In my last post, Can a Published Genealogy Be Wrong? I presented a compelling case for why the established belief that my 3rd great grandfather, David Fuller, married Mary Curry was incorrect.
Sadly, no matter how strong my evidence that David Fuller married Mary Cary and NOT Mary Curry, it has been met with disbelief. The fact that he had married Mary Curry was in several published books and genealogy reports.
Please review my evidence in my last post for the details.
I had to take it one step further. I had to prove that not only did Mary Curry not marry David Fuller, I had to show that she had, in fact, married someone else.
Initially, I had no idea how to do that. But I found a clue. There are several editions of the Horton Nova Scotia Township Books, which were used to record the births, marriage and deaths of the town residents. I looked at original copies of the township books, not transcriptions, so I could see for myself what was recorded. In one of the records, it doesn't provide any clues, but in another township book I could find it clearly said "Hatch". This seems to be pretty common practice that they record the married names of women (when it is known) next to their names.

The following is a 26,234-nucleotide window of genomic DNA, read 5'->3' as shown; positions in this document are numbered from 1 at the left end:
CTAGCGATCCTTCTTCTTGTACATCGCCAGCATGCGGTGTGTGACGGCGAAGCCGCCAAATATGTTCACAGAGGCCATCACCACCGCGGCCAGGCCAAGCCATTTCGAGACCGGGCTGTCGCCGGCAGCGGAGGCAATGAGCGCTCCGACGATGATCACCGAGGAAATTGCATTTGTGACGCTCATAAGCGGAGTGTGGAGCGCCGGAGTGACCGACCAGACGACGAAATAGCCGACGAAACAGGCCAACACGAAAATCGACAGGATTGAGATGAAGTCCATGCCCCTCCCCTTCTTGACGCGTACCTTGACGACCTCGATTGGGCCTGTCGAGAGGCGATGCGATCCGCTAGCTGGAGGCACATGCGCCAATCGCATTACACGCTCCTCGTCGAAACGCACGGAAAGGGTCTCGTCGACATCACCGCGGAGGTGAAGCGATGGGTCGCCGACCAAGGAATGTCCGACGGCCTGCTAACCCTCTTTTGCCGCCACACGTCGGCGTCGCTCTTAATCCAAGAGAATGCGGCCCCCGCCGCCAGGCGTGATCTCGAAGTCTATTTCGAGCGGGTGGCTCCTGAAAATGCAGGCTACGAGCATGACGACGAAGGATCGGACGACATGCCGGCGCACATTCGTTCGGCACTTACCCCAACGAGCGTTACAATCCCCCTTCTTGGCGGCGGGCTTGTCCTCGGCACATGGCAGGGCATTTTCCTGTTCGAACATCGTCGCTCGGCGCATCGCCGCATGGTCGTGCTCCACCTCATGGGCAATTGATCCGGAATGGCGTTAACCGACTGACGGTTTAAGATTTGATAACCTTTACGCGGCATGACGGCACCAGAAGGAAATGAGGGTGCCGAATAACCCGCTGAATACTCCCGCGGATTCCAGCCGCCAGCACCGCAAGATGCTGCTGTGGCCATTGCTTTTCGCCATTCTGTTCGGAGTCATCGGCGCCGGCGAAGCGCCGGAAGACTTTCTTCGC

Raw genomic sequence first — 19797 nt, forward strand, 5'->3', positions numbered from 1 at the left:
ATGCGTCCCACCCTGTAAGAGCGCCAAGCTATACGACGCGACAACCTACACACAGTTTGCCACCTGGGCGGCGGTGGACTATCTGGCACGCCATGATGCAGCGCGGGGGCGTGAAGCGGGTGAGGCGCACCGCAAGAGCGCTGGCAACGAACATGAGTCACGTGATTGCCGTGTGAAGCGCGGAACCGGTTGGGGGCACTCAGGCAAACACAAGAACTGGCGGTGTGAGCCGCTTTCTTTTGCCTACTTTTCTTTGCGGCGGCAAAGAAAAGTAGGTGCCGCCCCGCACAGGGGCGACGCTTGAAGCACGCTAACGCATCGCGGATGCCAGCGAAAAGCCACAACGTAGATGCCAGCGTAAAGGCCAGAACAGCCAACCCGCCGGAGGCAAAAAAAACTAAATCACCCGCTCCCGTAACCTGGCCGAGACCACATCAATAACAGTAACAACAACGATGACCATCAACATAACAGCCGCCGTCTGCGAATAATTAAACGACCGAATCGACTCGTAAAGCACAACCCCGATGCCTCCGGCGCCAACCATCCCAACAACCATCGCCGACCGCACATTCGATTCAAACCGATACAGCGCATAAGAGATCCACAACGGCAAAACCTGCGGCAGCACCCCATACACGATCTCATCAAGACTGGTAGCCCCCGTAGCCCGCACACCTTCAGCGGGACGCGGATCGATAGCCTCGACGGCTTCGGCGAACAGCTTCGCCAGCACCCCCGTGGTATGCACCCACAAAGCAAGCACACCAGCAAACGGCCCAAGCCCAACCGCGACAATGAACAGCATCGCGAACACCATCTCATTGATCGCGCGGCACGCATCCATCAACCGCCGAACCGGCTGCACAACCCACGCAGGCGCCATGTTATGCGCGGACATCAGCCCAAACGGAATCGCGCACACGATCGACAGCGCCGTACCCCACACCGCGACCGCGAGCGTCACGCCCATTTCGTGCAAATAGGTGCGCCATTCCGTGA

See below the two versions of the Horton Township records:
But, of course, just having a random name next to Mary Curry's in those records doesn't PROVE anything.
So I had to dig deeper.
I was able to find a family tree which showed that a Silas Hatch married a Mary Curry. It looked like this could be what I was looking for, but if I couldn't find any 3rd party verification of this union, then it didn't prove anything.
In the absence of a marriage record, I was able to find the next best thing. A marriage announcement in the Bangor Weekly Register on December 28, 1819. Not only had Mary Curry not married David Fuller, she had married once prior to marrying Silas Hatch!!
Just in case there are any doubters that wonder if this announcement refers to someone other than Marry Curry, it does clearly state that Mary's father is Richard Curry. There was only one Richard Curry in Horton, NS and he had only one daughter named Mary.
It appears that Silas and Mary Curry had at least 6 children: Abigail(1817), Isaac(1819), Silas C.(1821), Charlotte(1825), Richard(1826), Louisa (1827)
The only troubling thing is that it appears that the couple had some of these children in Horton, NS and some in Maine. Their youngest child was born in 1827, but that is at odds with the belief that Marry Currry died in 1822. It is possible that either the record that appears to state that she died in 1822 is incorrect or Silas may have remarried. Hard to say.
Which leads to my final post on this subject: The "Lost" Cary Family of Horton, Nova Scotia